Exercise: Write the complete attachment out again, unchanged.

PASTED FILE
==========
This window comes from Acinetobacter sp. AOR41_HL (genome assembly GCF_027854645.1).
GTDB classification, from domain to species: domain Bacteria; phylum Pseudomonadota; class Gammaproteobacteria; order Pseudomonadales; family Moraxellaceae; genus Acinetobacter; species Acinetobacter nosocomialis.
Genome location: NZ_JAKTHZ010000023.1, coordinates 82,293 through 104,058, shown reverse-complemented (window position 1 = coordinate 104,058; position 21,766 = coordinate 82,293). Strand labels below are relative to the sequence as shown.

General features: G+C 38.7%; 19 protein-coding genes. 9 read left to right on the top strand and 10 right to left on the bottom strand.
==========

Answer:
This window comes from Acinetobacter sp. AOR41_HL (genome assembly GCF_027854645.1).
GTDB classification, from domain to species: domain Bacteria; phylum Pseudomonadota; class Gammaproteobacteria; order Pseudomonadales; family Moraxellaceae; genus Acinetobacter; species Acinetobacter nosocomialis.
Genome location: NZ_JAKTHZ010000023.1, coordinates 82,293 through 104,058, shown reverse-complemented (window position 1 = coordinate 104,058; position 21,766 = coordinate 82,293). Strand labels below are relative to the sequence as shown.

General features: G+C 38.7%; 19 protein-coding genes. 9 read left to right on the top strand and 10 right to left on the bottom strand.